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John came to Shreveport in January of 1977 when he was transferred to Barksdale AFB.

He’s been active in Shreveport politics since deciding to make Shreveport his home.

John practiced law for 40 years and he now monitors local politics. He regularly attends Shreveport City Council and Caddo Parish Commission meetings.

John is published weekly in The Inquisitor, bi-monthly in The Forum News, and frequently in the Shreveport Times.

He enjoys addressing civic groups on local government issues and elections.



The voters of Caddo Parish certainly sent a message to the Caddo Commission with the recent defeat of 4 parish wide tax renewals, along with a special sales tax renewal in a rural district. Listening to many of the Commissioners one would think that it was simply bad karma, not their performance, that was the sole and only cause of the voters’ rejection. But then those that complained the loudest also happen to be the biggest spenders on the Commission on travel expenses, prior retirement plan (CPERS) contributions, and votes for social welfare programs.

A good example of the free spending habits of the Commission is the little known Summer Youth Worker Program. Initially funded for $130,000, the Commission recently upped this pork barrel project by $30,000 last month. The program was originally funded for the employment of 48 summer workers for 8 to 10 weeks; the extra money will now fund an extra 12 workers. (To his credit Commissioner John Atkins made a motion to reduce the number of student interns which failed.)

The Parish information package states that the program is designed to allow Caddo students—high school or college—the opportunity to "learn how their local government works, explore possible careers, provide employment opportunities, and develop essential work readiness skills." The 10 week program will pay high school workers (minimum age 16) $7.50 per hour and college workers $9.00 per hour. The maximum number of hours permitted for each worker is 400, and the normal work week is Monday through Friday. The program runs from May 29 (which is Memorial Day) through August 4; presumably work actually begins on Tuesday, May 30th.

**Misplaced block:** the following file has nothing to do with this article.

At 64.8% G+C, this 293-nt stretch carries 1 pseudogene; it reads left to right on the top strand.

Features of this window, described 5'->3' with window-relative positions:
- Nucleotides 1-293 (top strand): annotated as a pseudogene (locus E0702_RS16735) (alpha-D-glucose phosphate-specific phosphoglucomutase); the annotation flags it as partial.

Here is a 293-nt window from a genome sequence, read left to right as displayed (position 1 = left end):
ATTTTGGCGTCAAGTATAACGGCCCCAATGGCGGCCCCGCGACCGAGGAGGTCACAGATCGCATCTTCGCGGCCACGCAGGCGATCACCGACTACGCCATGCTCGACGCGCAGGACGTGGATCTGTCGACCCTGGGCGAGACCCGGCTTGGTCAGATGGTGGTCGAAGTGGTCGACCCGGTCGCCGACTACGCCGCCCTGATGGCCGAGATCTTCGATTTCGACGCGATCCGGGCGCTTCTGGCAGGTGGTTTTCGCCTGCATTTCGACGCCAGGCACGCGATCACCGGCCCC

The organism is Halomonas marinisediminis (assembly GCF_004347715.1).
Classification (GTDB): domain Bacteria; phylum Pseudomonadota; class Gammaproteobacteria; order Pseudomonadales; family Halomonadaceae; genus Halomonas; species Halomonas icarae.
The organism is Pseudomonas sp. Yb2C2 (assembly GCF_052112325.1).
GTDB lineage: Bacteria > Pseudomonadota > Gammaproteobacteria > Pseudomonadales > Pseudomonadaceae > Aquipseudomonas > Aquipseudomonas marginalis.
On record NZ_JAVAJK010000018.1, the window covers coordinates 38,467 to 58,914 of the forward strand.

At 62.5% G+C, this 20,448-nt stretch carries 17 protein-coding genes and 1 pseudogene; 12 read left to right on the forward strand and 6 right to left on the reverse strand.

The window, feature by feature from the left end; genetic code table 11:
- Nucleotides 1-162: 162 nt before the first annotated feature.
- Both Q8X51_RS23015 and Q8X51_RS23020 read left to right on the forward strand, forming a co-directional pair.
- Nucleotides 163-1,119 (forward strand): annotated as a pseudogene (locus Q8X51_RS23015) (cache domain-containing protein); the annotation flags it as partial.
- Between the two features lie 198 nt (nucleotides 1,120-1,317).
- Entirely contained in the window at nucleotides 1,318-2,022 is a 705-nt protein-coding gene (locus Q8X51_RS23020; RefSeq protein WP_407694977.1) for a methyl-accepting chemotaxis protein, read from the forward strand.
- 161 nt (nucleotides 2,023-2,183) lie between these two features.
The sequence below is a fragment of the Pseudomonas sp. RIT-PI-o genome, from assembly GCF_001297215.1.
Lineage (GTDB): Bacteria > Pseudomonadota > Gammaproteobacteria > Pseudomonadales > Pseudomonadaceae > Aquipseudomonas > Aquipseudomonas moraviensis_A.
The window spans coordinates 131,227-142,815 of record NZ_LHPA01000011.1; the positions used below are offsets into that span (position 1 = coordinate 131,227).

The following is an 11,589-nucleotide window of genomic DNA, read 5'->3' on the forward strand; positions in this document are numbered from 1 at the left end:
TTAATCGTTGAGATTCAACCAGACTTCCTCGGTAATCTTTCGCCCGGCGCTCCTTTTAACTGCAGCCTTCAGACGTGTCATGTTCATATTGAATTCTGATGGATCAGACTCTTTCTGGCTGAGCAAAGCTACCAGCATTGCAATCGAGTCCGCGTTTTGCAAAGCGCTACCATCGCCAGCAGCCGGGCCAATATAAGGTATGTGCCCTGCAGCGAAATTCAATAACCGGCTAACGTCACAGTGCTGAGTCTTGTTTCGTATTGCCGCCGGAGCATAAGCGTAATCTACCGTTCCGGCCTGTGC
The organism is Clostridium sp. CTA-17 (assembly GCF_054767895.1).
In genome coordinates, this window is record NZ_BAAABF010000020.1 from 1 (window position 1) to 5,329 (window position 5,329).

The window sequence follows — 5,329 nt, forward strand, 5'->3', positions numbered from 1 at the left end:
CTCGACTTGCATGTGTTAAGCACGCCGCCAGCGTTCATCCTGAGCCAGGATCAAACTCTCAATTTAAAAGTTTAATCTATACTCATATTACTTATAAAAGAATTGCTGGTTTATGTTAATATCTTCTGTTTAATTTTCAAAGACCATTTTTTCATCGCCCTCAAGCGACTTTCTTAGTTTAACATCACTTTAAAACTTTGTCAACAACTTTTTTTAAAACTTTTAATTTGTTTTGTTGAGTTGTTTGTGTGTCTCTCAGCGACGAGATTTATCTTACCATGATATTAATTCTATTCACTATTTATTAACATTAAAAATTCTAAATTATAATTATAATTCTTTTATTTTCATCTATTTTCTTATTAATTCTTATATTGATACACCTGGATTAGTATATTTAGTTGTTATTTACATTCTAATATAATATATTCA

The job categories included Parks & Recreation, Animal Services & Mosquito Control, Juvenile Services-Probation Division, Public Works, Finance & Human Resources, and Facilities & Maintenance. The positions offered are laborers for inside and outside work, kennel workers to clean kennels and care for the shelter animals, and clerical spots in business offices. The information package advises that the program participants "will be expected to come to work daily (on time) and follow all the rules established by the Program and the departments to which they have been assigned . Furthermore, they are "expected to be active, engaged and to always put forth their best effort while on the job."

As of Wednesday (May10), the Commission had received 47 job applications; of these 21 were college students and the others were high school students. No offers of employment had been extended as of that date, although they can be expended soon. And its no real surprise that all of the applicants had been recommended by Commissioners. To their credit Commissioner Middleton and Atkins had not recommended anyone; other Commissioners may have also chosen not to participate in this kingdom building program.

At the meeting where the funding was increased two Commissioners addressed the program, and their comments were on both ends of the taxpayer dollar spending spectrum. Commissioner Dominick asked how many times this program would be extended, reminding this cohorts that originally it was only for two summer jobs; Dominick expressed concern on the financial reality of this growing pork barrel.

On the other hand, Commissioner Matthew Linn touted the expansion, saying that he had already promised three of his allotted four summer spots and was hopeful of having more jobs he could broker out.

If voters are looking for another reason to vote down any further Parish tax renewals, this job program is certainly a good one to add to the list. Seemingly the majority of the Commissioners consider the public tax dollars that the body as a whole controls as a private piggy bank that they can tap as they see fit to further build their political kingdom. How meaningful these jobs really are is an open question, however there is no doubt that this cronyism needs to stop.